FIGURE 6
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Figure 6. Principal component analysis (PCA) among leaf, twig, stoma traits and leaf water loss rate as well as species distribution in the two-dimensional trait space [three points of tree species values (smaller points) and their average values (larger points)]. All data were loge-transformed before analysis. k, leaf water loss rate; TL, the length of twig; TD, the diameter of twig; LI, leafing intensity; SLA, specific leaf area; SS, stomatal size; SD, stomatal density; LA, individual leaf area; LM, individual leaf mass; NP, the ratio of leaf nitrogen to phosphorus concentration.

Discussion

In this study, we observed that the distributions of leaf size, leafing intensity, stomatal size and stomatal density at community-level were noticeably skewed to the right, with a long tail of larger values (Figure 1). Right-skewed distributions in plant assemblages have been reported recently for plant height (Moles et al., 2009), seed size (Moles et al., 2006), leaf size (Milla, 2009) and fine root diameter (Ma et al., 2018) at various scales (Ogawa, 2008; Dombroskie and Aarssen, 2010; Whitman and Aarssen, 2010). The right-skewed distributions at different taxonomical levels reported for natural vegetations indicate a pervasive signal for adaptive size metrics (Dombroskie and Aarssen, 2010). Thus, it is greatly necessary to explicitly examine the frequency distribution in the extremely similar fashion. The preponderance of small leaves (namely the right-skewed unimodal leaf size distribution) is considered to be a consequence of the left-wall effect, because the sizes of things must be greater than zero (Aarssen et al., 2006; Jensen and Zwieniecki, 2013). Most habitats for terrestrial plants have environmental conditions where adaptation is conferred through physiological optimization associated directly with relatively small leaf size (Kleiman and Aarssen, 2007). We found that the distribution for leaf area (kurtosis = 6.32) was leptokurtic with a narrow peak in our temperate forest in northeastern China (Figure 1A). However, platykurtic distributions of leaf area (lower kurtosis value) are observed and their degrees of platykurtosis decreased with decreased soil water in woody plant communities at Jasper Ridge, California (Cornwell and Ackerly, 2009). Skewness and kurtosis of community trait distribution are highly sensitive to climate, soil and topography (Le Bagousse-Pinguet et al., 2016). Such leptokurtosis of all examined traits in our study potentially arise from the environmental heterogeneity of habitats (Sang et al., 2011) or the existence of variations on leaf traits among the 16 tree species (Supplementary Table S1).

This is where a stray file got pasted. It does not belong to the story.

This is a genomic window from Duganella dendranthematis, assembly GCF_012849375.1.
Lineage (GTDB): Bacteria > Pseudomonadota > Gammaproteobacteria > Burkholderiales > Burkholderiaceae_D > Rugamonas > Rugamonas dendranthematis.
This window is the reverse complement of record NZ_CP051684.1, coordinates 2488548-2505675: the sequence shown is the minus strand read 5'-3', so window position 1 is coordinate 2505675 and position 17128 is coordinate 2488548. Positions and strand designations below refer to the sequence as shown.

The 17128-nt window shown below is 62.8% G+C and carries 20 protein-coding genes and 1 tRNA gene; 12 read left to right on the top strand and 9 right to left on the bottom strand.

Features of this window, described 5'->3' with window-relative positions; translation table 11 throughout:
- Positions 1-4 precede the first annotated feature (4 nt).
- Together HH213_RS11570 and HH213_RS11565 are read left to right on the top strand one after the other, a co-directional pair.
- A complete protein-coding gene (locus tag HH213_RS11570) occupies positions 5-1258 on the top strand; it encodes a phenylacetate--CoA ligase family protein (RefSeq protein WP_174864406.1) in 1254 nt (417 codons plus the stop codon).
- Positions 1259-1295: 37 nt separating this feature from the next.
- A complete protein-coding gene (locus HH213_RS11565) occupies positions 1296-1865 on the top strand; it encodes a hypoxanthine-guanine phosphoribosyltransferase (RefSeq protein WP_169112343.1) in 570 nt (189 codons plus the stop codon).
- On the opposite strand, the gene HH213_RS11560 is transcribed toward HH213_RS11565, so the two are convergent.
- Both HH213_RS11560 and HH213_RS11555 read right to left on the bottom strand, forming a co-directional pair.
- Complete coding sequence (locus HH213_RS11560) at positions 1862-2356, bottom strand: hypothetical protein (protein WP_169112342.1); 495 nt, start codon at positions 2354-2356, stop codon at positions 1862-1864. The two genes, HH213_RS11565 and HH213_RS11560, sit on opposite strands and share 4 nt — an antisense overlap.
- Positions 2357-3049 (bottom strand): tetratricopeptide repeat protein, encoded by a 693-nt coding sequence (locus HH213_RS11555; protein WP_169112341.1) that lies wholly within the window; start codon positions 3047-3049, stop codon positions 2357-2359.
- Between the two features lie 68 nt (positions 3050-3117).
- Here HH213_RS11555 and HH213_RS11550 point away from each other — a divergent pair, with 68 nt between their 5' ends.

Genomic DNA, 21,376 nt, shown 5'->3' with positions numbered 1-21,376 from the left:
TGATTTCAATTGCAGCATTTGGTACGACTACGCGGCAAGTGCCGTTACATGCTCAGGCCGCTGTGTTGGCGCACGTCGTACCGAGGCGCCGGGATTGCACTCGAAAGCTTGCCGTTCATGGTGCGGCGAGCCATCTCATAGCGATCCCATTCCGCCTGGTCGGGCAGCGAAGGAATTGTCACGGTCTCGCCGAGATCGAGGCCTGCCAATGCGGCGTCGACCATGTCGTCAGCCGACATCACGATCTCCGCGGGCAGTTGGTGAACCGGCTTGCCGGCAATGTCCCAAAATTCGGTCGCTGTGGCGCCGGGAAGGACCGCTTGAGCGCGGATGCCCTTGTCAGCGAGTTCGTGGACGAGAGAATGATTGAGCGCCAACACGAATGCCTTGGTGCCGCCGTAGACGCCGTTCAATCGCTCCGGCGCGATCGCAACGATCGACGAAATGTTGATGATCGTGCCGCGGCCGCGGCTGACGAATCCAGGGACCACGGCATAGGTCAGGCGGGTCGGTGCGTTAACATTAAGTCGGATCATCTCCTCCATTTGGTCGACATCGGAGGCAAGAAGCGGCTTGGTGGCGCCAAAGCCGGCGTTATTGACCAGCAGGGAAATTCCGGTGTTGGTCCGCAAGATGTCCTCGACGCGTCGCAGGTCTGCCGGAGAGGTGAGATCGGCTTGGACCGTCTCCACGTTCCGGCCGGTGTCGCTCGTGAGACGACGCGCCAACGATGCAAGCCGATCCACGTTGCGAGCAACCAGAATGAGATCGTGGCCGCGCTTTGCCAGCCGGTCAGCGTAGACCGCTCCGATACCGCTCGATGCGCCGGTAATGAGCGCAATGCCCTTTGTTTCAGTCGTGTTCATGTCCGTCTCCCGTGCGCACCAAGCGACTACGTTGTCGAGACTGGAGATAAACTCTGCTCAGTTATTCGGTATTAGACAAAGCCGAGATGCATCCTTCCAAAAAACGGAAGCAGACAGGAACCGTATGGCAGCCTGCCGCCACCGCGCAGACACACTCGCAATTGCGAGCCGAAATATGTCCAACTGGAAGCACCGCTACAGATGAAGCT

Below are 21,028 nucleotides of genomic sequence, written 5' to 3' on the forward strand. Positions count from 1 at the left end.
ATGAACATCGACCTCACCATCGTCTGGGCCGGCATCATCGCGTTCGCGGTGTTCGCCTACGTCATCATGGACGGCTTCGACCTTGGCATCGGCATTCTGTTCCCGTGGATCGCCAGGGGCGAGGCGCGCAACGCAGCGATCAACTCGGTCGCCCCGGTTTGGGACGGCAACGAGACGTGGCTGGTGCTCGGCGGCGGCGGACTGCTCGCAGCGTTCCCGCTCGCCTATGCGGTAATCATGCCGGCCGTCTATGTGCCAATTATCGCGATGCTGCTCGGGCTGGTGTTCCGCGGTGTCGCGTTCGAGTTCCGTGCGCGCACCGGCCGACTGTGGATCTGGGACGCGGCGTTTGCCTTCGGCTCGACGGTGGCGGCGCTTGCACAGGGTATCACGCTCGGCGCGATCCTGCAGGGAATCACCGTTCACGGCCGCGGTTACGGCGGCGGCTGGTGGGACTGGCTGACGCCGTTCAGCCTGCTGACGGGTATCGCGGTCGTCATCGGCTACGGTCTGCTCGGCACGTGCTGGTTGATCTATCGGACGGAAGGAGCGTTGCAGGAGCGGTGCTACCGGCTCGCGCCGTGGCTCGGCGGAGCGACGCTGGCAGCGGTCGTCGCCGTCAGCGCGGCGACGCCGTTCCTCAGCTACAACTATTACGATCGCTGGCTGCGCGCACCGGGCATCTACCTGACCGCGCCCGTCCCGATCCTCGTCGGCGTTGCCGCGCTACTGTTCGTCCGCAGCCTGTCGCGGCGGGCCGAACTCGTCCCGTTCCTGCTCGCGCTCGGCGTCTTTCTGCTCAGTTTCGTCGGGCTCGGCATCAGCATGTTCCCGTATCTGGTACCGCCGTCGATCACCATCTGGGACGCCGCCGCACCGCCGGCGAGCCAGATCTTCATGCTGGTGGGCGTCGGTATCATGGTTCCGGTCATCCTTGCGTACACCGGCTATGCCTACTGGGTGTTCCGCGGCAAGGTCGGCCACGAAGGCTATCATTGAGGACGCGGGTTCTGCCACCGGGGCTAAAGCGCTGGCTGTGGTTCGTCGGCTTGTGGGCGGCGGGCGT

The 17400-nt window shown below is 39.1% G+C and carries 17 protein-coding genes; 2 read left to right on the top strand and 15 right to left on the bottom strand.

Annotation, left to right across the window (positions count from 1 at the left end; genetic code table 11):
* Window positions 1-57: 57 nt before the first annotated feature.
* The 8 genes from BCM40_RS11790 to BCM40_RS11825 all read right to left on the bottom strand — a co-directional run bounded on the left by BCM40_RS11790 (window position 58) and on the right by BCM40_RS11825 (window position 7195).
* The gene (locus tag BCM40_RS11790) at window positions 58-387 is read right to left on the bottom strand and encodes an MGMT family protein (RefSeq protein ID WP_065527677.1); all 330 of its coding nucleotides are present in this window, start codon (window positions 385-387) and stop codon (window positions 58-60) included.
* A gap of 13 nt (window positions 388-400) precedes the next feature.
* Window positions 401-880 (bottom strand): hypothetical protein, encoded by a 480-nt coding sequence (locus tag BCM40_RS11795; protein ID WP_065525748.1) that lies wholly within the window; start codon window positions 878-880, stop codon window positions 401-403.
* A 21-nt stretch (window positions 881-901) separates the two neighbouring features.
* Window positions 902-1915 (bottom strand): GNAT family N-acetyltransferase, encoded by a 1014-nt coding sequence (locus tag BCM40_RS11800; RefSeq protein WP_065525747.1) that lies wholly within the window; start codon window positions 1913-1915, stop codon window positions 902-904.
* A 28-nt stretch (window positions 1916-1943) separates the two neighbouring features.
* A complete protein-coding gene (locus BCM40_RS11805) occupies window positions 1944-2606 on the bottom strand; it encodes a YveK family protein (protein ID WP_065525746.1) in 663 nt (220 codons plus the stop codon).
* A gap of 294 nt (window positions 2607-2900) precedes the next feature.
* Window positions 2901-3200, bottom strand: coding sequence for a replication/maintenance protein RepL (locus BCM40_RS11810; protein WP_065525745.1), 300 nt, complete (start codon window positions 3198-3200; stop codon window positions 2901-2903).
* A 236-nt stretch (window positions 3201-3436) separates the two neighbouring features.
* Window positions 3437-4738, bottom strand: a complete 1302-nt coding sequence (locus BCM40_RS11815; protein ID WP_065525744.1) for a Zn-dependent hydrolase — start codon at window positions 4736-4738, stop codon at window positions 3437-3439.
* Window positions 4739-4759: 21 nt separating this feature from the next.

There are several well-known compromises between allocation to size and number of organs in plant bodies, or of individuals in plant populations (Yang et al., 2008; Whitman and Aarssen, 2010; Scott and Aarssen, 2012). The results in this study reinforced overall generality of a cross-species trade-off between the number of leaves attached to a unit of yearly twig and the size of individual leaves in woody species. Leafing intensity is a whole-plant morphological trait, which can provide remarkable explanatory power in accounting for a fundamental pattern of leaf functional trait variation (Whitman and Aarssen, 2010). Therefore, a “leafing intensity premium” hypothesis has been proposed with supporting evidence of the right-skewed distribution of leaf size frequency (Kleiman and Aarssen, 2007). However, if high leafing intensity confers important general fitness advantages, why then do most species not have relatively high leafing intensity (namely the left-skewed frequency distribution)? Actually the frequency distribution of leafing intensity is also right-skewed (Figure 1C), which violates the assumption of leafing intensity premium that leafing intensity is left-skewed. Based on dataset covering 224 species, a similar right-skewed distribution of leafing intensity was also observed (Milla, 2009). In fact, both leaf size and leafing intensity may be direct products of natural optimizing selection (Kleiman and Aarssen, 2007; Tozer et al., 2015). Decreasing the cost of the associated twigs by deploying a given leaf mass as fewer, larger leaves, considered as the selective advantage of lower leafing intensity (Wright et al., 2017). Variation in leaf size and leaf number of plants is determined by a very precise and inevitable resource allocation trade-off relationship (Aarssen, 2012). Moreover, conditional R2 values were quite high, whereas marginal R2 values were quite low for the associations of leafing intensity with individual leaf area and individual leaf mass (Figure 2 and Supplementary Figure S1). This indicated that the leafing intensity could not solely account for the large variation in leaf size. Given the relatively small sample with only 16 species in our study, it is very necessary to enlarge the scope of plant families to claim wide generality of leaf size-number trade-off relationship, evaluating comprehensively the adaptive significance of the “leafing intensity premium” hypothesis.